vision law.- What did it want?- Pro
viding- importations from the Philip
pines was limited to a point far beio.v
any possible, danger to the local mar
ket In the JJnited State monpnolized
by- tha sugar, -trust, the managers of
the. truat were willing that tus uuty
on ' refined sugar be reduced ho
muchT-one-twentieth'of cne per cent
a pound. . - . .- -
Why li Stignr Trimt rrotertetlf -
Why is the republican party protect
ing the colossal profits of the sugai
trust? is being asked. The public has
ho way of knowing, but may find in
terest in the frank words of Henry O.
Havemeyer, who, as president of the
sugar trust, testified before a commit
tee, of the senate .that' was., appointed
to investigate the ugly rumors - that
gained circulation following the mak
ing of the tariff in 1S9-1.
Havemeyer was asked about the r?-
. lation of the trust to politics. He re-
? plied that the sugar trust "made It a
practice to contribute to the state catti-i
paign funds to "the party which con
trols the local mat tors." What Have
meyer allu.led to as "local matters"
was the election tf senators and rep
resentatives to congress where the
tariff is made and of judges to the
Krniirt Ih Proven.
The democrats, assisted by a few re
publicans, have proven that the Payne
bill is pennented with fraud from ba-
giiHing to end. 1 here is hardly any
thing about the bill, according tj
charges which freipipnlly appear aTid
are substantiated in tlje Congressional
Record, which is as It was .represented
to be by Mr. Payne and the ways and
means committee. The statement is
sued purporting to explain the effect
of the hundred thousand words con
tained in the bill te shown to have
been as fraudulent ar the bill itself."
Lucius N. Littaue-r, formr member
of congress, resident of Gloversville,
N. Y., a wealthy glov manufacturer
himself, is understood to uate writteh
the glove schedule. Whether he did
or not, he has been in town haunting
the ways and means committee and
the . White house. Littauer is the rec
ognized head of Uie great Gloversville
glove making industry.
He stands for it in all Us relations
to public affairs. He was known when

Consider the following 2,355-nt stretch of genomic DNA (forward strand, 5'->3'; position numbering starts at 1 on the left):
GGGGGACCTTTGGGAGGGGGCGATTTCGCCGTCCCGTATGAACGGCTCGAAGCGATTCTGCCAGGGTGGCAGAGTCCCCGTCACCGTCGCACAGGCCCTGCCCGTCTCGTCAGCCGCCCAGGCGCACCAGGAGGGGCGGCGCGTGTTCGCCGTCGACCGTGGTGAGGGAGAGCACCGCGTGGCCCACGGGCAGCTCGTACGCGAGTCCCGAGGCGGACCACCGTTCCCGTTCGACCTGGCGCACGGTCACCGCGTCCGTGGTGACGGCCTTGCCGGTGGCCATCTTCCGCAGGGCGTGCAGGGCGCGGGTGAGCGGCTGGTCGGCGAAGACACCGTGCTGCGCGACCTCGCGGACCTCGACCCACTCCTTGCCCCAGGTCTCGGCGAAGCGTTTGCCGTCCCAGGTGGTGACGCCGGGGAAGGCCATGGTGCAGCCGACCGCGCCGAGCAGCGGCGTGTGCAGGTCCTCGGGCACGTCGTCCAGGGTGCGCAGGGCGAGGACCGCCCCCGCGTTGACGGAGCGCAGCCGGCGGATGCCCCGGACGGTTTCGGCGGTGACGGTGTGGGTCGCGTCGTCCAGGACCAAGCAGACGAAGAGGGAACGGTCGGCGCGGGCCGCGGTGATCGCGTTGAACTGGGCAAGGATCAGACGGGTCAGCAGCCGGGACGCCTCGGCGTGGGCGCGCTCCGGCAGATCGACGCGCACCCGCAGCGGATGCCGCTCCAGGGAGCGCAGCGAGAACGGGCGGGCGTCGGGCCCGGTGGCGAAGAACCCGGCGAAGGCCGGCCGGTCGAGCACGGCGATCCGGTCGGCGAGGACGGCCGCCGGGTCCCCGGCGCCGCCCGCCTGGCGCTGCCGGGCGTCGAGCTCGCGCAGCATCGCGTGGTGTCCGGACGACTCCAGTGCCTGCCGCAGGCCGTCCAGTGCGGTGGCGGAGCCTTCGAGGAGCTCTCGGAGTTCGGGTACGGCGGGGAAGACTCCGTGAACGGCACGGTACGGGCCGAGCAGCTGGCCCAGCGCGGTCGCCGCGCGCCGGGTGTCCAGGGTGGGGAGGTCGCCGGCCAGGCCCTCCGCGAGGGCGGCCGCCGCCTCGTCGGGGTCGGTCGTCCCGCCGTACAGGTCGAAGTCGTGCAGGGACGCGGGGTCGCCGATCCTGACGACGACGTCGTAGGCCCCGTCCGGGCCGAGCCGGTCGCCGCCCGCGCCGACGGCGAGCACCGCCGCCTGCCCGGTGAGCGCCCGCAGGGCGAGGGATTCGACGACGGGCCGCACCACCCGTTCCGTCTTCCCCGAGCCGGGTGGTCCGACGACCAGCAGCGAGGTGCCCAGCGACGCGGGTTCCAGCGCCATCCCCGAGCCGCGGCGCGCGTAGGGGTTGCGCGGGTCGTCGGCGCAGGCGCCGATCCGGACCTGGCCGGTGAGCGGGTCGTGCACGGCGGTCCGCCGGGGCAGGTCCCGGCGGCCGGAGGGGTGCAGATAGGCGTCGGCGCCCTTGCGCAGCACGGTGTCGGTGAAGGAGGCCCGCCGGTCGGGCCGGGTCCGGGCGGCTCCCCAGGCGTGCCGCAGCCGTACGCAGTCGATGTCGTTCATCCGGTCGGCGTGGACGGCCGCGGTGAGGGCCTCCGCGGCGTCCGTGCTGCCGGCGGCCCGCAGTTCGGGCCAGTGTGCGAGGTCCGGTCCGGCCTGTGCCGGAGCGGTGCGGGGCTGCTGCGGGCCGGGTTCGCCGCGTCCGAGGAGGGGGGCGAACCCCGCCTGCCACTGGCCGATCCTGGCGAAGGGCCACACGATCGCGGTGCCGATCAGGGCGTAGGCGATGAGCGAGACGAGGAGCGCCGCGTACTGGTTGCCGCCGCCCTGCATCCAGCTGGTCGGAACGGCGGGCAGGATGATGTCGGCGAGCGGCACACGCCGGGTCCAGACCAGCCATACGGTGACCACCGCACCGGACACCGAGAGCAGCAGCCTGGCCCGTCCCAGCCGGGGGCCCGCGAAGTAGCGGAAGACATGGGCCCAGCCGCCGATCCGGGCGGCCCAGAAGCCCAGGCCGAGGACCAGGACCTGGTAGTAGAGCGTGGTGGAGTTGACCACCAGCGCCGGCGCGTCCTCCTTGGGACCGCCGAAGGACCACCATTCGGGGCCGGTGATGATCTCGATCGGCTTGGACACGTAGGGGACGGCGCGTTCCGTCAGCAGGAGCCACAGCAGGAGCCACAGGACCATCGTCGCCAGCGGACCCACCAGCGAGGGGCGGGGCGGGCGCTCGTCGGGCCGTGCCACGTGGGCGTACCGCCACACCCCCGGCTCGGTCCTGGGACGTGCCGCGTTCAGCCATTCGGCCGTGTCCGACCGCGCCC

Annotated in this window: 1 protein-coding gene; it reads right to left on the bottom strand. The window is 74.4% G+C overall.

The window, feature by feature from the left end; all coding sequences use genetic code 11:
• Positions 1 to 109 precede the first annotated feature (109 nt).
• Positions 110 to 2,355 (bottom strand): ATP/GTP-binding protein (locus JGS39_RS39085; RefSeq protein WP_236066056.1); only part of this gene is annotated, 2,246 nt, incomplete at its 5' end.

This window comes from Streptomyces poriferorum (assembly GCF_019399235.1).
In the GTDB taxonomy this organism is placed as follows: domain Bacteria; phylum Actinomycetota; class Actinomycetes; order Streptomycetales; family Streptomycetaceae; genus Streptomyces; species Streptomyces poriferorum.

in congress as its representative. '.It
was his special concern, and his great
fortune represents investment in it,
' ":: Helped Make Ciinnou.
"Mr: Littauer is one of . the closest
personal and political intimates of t'ae
present organization which ' controls
the house. ' t -
As a member , of congress he was
one of the recognized spokesmen of
Joseph G. Cannon. He was one of the
men who made Cannon the speaker of
the house. AVhen the fight over the
election of Speaker ' Cannon and the
readoption of tire Cannon rules started
a few weeks ago, Mr. Littauer Was
sent for. He hurried on to Washing
ton and was one of the group of in
side managers for Speaker Cannon and
the old rules. He used his personal
acquaintance and -: influence 'most ef
fectively. To no man does the pres
ent managerial clique owe more for
its retention in control,-
What was Mr. 'Littauer-'s reward?
No one can say for a certainty except
the members of the Payne comraittee;
The only thing that is known is that
the Payne bill revised certain sched
ules in such a way that thousands f
dollars in increased dividends will ac-
?rue to Mr. Littauer,- . ' .
lie Makea Glovea.
Mr. Littauer, it has been stated
makes gloves. The glove -schedules la
the Payne bill were revised upward
Here is how the Payne glove sched
ules work-out, and where Mr. Lltt
auer's additional dividends come from
: The lii tie newsboy who gets a cheip
pair of cotton gloves to keep his fin
gers from freezing la-the winter has
a hundred per cent added to the' cost
of the gloves. The same1 is true tf
the cheap cotton gloves worn by the
working girls or the cheap gloves worn
by the man who drives a wagon. In
short., beginning with the hundred" per